This one hour course is based on the popular 2-day instructor-led training. It provides learners with an overview of social determinants and their role in HIV treatment and prevention. The course is interactive and uses videos and scenarios to illustrate key concepts.
The course is free and designed for a variety of providers. Continuing education credits are available (BBS, CHES, and CADAAC). You may register by clicking here. Check out other online courses by clicking here and see other online resources at our website www.stdhivtraining.org.
MAKE THE CONNECTION: HOW POSITIVE YOUTH DEVELOPMENT OFFERS PROMISE FOR TEEN HEALTH & TEEN PREGNANCY PREVENTION
Wednesday, May 7, 2014, 2-3 p.m. EDST
May is Teen Pregnancy Prevention Month. In observance, the HHS Office of Adolescent Health is hosting a live webcast on positive youth development.
We invite you to join us! Please register for the webcast here.
- What positive youth development is, and how it’s valuable for programs working with adolescents
- The research behind positive youth development, and what we know about its success in teen pregnancy prevention
- How community programs have been using positive youth development to benefit youth
- Future interventions using positive youth development, and the way forward for positive youth development research
Director, Office of Adolescent Health, U.S. Department of Health and
President and Chief Executive Officer, The Forum for Youth Investment
Richard F. Catalano, Ph.D.
Bartley Dobb Professor for the Study and Prevention of Violence, Director, Social Development Research Group and Professor, School of Social Work, University of Washington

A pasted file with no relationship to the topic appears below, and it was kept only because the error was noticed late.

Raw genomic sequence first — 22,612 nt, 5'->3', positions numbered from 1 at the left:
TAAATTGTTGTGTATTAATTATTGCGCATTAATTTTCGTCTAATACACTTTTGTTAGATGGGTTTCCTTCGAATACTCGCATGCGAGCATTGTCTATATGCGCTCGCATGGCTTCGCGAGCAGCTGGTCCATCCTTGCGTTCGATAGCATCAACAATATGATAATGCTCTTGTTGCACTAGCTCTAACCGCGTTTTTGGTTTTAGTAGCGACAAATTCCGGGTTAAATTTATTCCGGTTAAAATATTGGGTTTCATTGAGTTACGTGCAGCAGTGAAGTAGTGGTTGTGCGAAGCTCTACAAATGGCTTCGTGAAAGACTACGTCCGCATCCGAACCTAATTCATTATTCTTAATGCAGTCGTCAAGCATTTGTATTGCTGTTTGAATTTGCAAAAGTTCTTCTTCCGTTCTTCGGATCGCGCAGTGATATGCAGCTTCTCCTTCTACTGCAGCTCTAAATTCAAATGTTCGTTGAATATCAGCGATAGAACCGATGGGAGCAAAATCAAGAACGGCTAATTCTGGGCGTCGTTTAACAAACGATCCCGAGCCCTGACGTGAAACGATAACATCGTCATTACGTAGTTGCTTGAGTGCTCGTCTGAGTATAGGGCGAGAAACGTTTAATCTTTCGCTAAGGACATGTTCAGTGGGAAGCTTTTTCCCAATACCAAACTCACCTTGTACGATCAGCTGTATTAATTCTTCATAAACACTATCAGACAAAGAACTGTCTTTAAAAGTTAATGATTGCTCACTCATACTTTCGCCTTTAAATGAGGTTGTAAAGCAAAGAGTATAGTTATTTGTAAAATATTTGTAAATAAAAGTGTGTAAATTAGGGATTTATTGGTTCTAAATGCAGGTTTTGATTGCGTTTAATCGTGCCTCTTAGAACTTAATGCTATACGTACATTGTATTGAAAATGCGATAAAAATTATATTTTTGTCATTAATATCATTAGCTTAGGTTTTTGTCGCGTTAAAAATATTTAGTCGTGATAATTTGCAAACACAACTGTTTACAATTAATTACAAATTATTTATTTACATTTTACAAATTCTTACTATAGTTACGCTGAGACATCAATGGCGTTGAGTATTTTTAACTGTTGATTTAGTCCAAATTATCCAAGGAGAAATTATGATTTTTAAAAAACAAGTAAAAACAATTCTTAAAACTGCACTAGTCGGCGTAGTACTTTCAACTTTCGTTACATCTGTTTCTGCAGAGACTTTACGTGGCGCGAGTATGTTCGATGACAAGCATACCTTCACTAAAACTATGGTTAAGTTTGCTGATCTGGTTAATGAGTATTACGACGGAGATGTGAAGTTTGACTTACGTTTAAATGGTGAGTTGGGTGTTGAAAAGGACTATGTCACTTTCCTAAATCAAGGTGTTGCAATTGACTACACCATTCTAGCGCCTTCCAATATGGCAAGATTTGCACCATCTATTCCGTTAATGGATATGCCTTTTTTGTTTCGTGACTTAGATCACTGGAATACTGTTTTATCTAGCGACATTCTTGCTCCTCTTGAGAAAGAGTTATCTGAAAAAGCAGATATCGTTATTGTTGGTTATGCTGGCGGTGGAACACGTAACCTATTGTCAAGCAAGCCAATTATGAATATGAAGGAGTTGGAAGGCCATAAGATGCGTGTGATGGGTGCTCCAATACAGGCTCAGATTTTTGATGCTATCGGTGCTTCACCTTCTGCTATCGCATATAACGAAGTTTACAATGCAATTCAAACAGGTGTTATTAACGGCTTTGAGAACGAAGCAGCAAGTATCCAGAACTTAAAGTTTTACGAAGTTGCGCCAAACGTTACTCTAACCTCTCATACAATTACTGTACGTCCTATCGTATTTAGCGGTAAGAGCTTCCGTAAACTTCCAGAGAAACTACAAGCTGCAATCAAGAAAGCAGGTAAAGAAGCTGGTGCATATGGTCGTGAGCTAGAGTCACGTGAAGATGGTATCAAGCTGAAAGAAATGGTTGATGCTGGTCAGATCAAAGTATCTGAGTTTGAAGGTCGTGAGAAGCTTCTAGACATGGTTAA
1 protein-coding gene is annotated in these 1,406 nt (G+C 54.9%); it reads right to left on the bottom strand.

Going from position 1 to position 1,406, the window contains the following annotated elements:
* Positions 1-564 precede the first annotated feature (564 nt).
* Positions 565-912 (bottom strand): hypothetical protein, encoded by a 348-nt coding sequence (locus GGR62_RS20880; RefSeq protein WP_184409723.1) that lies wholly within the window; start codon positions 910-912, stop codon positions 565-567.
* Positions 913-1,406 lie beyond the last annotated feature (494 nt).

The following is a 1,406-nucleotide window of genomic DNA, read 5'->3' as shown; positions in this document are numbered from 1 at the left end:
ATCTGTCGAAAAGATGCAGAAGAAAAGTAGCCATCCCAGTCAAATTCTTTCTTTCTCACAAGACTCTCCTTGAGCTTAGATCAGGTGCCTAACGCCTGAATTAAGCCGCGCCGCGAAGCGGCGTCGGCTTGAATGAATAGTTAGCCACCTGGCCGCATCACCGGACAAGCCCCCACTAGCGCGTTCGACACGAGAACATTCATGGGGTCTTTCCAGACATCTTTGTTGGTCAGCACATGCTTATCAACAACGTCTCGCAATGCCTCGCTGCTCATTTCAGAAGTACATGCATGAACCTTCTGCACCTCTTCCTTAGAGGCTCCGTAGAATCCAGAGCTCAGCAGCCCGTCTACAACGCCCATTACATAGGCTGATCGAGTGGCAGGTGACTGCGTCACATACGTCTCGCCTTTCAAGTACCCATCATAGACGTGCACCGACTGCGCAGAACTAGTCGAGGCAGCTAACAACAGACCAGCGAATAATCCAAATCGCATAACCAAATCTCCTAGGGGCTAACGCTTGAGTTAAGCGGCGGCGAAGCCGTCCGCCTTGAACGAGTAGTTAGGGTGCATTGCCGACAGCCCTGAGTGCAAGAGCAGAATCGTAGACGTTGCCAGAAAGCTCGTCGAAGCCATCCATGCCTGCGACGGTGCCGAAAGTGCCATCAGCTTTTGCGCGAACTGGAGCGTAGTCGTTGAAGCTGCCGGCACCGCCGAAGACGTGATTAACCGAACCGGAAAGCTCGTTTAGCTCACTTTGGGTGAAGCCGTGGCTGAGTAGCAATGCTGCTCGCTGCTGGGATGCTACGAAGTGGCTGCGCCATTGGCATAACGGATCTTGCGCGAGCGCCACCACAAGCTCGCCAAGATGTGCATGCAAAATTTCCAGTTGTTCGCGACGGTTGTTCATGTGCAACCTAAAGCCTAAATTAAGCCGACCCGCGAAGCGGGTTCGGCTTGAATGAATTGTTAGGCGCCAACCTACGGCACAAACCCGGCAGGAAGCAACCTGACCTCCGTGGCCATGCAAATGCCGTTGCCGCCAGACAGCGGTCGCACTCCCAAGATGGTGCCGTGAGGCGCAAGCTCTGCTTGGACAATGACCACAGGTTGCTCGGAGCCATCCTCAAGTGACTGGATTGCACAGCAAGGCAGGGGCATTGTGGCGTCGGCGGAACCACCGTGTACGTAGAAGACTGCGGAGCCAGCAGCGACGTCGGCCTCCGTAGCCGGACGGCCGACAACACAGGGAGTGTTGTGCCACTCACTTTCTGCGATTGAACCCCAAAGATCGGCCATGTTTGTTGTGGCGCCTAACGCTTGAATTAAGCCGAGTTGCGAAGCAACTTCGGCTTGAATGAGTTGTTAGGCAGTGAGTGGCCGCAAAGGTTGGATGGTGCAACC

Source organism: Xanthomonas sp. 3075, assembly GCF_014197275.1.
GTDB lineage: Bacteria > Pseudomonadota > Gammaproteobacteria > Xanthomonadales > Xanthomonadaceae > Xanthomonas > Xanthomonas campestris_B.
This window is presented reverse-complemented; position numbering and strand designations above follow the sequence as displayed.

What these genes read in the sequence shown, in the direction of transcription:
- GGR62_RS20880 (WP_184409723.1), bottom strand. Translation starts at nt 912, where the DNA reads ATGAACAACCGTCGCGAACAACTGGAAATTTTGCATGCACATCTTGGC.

Gina Wingood, Sc.D., M.P.H.
Professor, Rollins School of Public Health, Emory University
Lisa Lauxman, Ph.D.
Director, Division of Youth and 4-H, Institute Youth, Family and Community
For more information on the Office of Adolescent Health, please visit website.
MENTAL HEALTH ASSOCIATION AWARDS
MAY 14, 2014
11:30 am – 1:00 pm
at the Ala Moana Hotel
Be a part of the celebration! Join the Mental Health Association in honoring our community’s outstanding mental health heroes:
OUTSTANDING COMMUNITY LEADER
Pua Kaninau-Santos’ son died by suicide in 2003 when he was 18. Since then, she has worked tirelessly with the State Department of Health to develop suicide prevention programs and to help those who have lost a loved one to suicide.
OUTSTANDING GOVERNMENT LEADER
Lesley Slavin has been a state leader in working with girls who have experienced trauma and helping youth who “fall through the cracks” because they have both developmental disabilities and mental health challenges. She is Chief Psychologist, Child and Adolescent Mental Health Division, Department of Health.
OUTSTANDING BUSINESS LEADER
Times Supermarket has taken leadership in hiring people with severe mental illness as “Courtesy Clerks” at several of their stores, thus giving these individuals an opportunity to gain the hope and self-confidence that are so vital to their recovery.
OUTSTANDING CONSUMER ADVOCATE
Scott Wall has bipolar disorder; he has been hospitalized innumerable times and lived in homeless shelters for extensive periods. For the past five years, Scott has been an articulate advocate at the legislature to improve services to people with mental illness or housing problems.
OUTSTANDING YOUTH CONSUMER ADVOCATE
Krystalynn Kado has struggled with bullying, depression and self-harm and has had to cope with the tragic suicide of a close family member. She now is a model for others by speaking out about her own experiences. She currently works in the PACT Hana Like Home Visiting Program.
OUTSTANDING FAMILY ADVOCATES
Kawika and Laurie Kahiapo are models and leaders in the autism movement. In facing and overcoming the hurdles of raising a child on the autism spectrum who is now 23 years old, they have forged a path to increase understanding, education and resources for families.